A lawmaker from Minnesota has claimed that the baseball legend Lou Gehrig may have died of concussions and not from the disease that bears his name.
Phyllis Kahn has launched an attempt to force doctors to release Gehrig's medical records so that researchers could investigate whether repeated head trauma contributed to his illness or not, the Daily Mail reported.
The effort comes despite opposition from Mayo Clinic, which holds the medical records of Gehrig, and doubt from experts, that the records alone would be able to prove the cause of the player's death.
Kahn, a Democratic state representative and self-described baseball fanatic, said that the records "probably won't show anything."
"But just in case they might it's ridiculous not to look at them," she said.
Gehrig's death is commonly attributed to amyotrophic lateral sclerosis, a debilitating neurological disease that became known by his name after the sportperson's death in 1941.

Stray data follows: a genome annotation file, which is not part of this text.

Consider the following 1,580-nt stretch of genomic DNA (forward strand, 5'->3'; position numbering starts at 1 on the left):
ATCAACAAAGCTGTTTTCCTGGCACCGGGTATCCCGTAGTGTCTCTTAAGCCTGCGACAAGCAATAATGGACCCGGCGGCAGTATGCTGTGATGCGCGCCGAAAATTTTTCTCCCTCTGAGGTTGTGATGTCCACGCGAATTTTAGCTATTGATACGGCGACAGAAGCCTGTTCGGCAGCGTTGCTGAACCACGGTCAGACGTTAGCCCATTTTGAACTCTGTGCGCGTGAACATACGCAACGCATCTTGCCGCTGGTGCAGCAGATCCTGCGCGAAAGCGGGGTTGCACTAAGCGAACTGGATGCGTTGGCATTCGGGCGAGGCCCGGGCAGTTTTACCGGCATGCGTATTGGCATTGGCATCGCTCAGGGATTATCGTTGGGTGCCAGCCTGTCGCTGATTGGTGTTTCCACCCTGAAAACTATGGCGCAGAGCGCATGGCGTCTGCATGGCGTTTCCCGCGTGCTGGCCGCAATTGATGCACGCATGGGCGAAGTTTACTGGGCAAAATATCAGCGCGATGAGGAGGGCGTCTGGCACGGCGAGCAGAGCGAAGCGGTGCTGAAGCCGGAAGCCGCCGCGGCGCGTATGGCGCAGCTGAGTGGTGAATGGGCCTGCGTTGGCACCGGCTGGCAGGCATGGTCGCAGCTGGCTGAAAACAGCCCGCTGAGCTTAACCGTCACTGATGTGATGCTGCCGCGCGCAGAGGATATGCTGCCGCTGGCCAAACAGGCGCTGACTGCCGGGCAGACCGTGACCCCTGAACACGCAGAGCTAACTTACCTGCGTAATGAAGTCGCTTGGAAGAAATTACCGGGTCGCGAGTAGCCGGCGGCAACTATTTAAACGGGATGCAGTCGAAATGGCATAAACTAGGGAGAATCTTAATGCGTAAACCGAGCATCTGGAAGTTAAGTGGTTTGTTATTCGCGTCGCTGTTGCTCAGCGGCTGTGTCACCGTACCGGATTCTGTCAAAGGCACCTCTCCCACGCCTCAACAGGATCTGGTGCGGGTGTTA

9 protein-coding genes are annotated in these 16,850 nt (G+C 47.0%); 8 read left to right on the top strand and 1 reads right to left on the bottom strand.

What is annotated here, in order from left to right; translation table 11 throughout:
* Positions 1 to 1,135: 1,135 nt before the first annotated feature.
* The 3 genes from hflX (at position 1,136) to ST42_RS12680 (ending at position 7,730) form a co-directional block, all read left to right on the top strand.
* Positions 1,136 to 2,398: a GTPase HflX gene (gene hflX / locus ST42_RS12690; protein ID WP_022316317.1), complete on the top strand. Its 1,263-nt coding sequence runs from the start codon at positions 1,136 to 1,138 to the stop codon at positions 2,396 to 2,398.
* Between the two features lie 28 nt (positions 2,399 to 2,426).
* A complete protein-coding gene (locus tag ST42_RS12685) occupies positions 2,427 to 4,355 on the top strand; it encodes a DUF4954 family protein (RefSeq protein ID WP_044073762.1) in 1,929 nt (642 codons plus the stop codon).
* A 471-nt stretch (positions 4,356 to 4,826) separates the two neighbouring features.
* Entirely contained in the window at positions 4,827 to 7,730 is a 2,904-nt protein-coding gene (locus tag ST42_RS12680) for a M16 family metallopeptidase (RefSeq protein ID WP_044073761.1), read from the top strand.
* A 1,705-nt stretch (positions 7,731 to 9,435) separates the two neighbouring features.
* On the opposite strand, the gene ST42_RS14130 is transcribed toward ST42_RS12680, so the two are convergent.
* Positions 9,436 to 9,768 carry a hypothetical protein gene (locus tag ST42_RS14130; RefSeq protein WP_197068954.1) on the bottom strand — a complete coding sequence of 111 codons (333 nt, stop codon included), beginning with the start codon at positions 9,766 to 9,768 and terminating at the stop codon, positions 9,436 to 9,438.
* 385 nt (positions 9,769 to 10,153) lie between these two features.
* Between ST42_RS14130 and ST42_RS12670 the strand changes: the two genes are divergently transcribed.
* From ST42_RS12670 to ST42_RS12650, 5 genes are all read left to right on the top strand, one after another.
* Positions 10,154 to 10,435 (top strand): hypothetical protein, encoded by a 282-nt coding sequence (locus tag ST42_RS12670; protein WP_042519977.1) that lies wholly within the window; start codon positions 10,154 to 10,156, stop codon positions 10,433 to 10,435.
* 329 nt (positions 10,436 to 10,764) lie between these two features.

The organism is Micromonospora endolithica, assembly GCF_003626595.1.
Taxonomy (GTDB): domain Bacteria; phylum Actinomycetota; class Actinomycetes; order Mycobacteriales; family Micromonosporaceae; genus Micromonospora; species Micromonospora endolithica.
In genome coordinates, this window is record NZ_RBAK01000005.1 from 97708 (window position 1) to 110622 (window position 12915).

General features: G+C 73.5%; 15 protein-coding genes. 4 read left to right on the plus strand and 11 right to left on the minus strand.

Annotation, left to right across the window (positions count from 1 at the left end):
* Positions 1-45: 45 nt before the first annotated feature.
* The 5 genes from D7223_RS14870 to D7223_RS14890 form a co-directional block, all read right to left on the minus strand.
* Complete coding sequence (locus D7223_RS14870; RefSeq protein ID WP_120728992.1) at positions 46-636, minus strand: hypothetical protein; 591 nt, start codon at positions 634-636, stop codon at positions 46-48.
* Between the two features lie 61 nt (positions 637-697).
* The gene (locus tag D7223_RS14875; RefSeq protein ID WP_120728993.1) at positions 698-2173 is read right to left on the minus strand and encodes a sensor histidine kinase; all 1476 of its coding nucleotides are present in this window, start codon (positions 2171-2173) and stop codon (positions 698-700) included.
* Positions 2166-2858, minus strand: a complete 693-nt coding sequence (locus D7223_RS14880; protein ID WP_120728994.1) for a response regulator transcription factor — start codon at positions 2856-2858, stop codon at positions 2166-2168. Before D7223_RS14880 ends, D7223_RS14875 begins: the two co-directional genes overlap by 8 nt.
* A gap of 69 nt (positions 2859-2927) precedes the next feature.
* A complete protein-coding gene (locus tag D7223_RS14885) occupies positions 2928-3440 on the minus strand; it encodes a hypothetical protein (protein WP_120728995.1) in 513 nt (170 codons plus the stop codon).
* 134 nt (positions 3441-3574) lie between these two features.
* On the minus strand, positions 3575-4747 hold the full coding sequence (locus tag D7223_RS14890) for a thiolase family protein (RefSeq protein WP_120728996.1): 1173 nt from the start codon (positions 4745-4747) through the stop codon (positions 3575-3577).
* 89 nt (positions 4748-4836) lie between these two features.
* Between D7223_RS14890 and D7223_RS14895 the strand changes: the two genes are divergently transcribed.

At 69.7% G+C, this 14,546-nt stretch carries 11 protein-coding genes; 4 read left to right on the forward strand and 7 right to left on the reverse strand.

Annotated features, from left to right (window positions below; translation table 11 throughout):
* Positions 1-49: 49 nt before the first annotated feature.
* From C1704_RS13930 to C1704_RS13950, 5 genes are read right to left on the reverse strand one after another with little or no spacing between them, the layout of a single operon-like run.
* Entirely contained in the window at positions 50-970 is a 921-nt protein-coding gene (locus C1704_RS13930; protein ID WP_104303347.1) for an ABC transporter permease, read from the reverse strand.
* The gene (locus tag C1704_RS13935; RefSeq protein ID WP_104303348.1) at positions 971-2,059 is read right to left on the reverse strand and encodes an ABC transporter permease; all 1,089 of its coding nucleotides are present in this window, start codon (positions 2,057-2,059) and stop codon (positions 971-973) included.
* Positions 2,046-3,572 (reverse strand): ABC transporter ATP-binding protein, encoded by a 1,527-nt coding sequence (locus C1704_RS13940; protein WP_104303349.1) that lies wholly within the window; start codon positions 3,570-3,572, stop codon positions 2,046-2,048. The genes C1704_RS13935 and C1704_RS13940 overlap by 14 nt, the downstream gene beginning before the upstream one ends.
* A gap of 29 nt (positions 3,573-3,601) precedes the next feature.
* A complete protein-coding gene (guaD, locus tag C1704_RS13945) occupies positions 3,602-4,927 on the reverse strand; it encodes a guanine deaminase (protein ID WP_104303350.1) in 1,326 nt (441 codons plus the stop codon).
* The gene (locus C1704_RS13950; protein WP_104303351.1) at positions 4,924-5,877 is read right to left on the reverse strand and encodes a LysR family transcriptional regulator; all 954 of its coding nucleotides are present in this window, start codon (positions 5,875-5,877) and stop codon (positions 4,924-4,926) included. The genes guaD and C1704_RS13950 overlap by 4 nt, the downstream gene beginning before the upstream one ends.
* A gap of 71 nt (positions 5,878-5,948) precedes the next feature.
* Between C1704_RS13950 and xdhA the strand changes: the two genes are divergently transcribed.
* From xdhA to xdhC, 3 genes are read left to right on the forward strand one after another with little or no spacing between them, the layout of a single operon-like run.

Kahn said she became intrigued after reading about a widely publicized study by Dr Ann McKee in 2010 that suggested a potential link between repetitive brain trauma in athletes and ALS.
She noted that Gehrig had suffered several concussions during his playing career, in which he set a record for the most consecutive games played.
Given that Gehrig attended Columbia University, he clearly had a good education and a lot of intellectual curiosity, Kahn said.
"It seems to me that if he were alive he would be authorizing it," she added.